Mon | Sep 26, 2022

NHT heads to Privy Council

Published:Tuesday | May 13, 2014 | 12:00 AM

Barbara Gayle, Justice Coordinator

The Government-owned National Housing Trust (NHT) has been granted final leave to go to the United Kingdom Privy Council to challenge a Court of Appeal ruling that it must pay $214 million with compound interest to housing developers Y.P. Seaton & Associates Company.

Leave was granted yesterday by the Court of Appeal.

Last November, the Court of Appeal set aside a Supreme Court ruling and handed down judgment in favour of Y.P. Seaton.

The row between the parties began in 1997 when a housing development project in East Prospect, St Thomas, was closed.

On August 28, 1995, the parties entered into a loan agreement in which NHT was to make available to Y.P. Seaton & Associates approximately $187 million to partially finance the construction of 259 houses in East Prospect on lands owned by Y.P. Seaton. The loan was to be repaid by the sale of completed units or lots to NHT, which would then sell them to its contributors.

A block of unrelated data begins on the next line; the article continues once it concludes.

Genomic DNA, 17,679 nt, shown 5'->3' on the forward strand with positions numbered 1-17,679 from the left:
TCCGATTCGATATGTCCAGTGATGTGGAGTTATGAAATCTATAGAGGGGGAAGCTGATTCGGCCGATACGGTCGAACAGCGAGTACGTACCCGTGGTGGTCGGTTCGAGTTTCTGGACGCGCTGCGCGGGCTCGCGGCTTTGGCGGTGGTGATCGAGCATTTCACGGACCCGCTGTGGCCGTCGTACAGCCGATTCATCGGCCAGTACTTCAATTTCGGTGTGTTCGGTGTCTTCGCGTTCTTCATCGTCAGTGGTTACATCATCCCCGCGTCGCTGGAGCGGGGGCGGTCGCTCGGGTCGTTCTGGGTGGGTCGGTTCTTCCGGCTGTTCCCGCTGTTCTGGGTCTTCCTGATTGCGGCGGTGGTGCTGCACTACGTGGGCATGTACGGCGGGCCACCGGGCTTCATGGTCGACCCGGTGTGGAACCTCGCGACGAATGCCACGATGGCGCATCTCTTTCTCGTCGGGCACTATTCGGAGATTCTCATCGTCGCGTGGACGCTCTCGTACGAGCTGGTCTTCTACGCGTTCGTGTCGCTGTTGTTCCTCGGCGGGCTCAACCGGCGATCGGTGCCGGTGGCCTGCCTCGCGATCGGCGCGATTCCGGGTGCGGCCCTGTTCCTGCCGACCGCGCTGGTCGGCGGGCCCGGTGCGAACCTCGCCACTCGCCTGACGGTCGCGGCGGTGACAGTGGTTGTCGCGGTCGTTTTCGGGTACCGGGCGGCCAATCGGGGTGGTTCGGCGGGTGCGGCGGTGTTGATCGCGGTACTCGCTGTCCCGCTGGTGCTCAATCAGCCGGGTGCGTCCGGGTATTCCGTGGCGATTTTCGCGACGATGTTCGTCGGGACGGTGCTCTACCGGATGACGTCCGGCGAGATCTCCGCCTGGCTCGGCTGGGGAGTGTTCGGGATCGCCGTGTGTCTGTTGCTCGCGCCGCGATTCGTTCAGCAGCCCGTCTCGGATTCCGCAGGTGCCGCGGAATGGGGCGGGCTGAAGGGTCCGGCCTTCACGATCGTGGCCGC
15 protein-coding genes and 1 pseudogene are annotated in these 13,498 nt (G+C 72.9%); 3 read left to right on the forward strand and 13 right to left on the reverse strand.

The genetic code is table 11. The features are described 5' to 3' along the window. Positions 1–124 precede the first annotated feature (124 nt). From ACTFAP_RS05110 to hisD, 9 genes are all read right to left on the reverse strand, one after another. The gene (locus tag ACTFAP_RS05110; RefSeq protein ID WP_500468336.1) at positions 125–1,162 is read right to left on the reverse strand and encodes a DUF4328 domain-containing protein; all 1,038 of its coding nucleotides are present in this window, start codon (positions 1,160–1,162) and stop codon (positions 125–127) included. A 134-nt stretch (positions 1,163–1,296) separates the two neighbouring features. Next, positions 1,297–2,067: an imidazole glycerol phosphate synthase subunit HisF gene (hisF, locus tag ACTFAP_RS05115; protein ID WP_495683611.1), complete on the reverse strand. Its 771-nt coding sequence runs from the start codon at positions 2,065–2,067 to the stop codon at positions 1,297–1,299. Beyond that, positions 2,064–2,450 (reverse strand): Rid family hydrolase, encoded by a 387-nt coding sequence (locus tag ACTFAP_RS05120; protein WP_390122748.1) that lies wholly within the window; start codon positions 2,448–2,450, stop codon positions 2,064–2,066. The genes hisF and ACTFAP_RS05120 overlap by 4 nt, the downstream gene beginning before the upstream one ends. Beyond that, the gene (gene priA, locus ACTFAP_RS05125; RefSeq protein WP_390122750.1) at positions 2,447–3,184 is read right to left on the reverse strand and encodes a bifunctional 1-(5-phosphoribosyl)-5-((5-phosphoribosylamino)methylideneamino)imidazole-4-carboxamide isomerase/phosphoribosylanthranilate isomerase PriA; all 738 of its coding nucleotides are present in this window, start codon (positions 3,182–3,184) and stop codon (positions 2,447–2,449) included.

Some housing units completed

The project started in November 1995, and in accordance with the provisions of the agreement, completion was to be 20 months after the first advance of funds to Y.P. Seaton. The project was never completed for a variety of reasons and the construction site was closed in October 1997, with some of the housing units completed.

Six months later, the NHT purported to terminate the agreement by notice dated April 29, 1998, setting out the provisions of the agreement upon which it relied. The matter went to arbitration and in July 2005, the arbitrator refused NHT's claim for interest and awarded $24 million to Y.P. Seaton & Associates for profit and risk.

In December 2005, NHT paid the sum awarded, but Y.P. Seaton argued that interest should have been included and filed a claim in the Supreme Court seeking an order that interest be paid on the amount. On January 22, 2007, the Supreme Court remitted the matter to the arbitrator to consider and arbitrate on the issue of interest.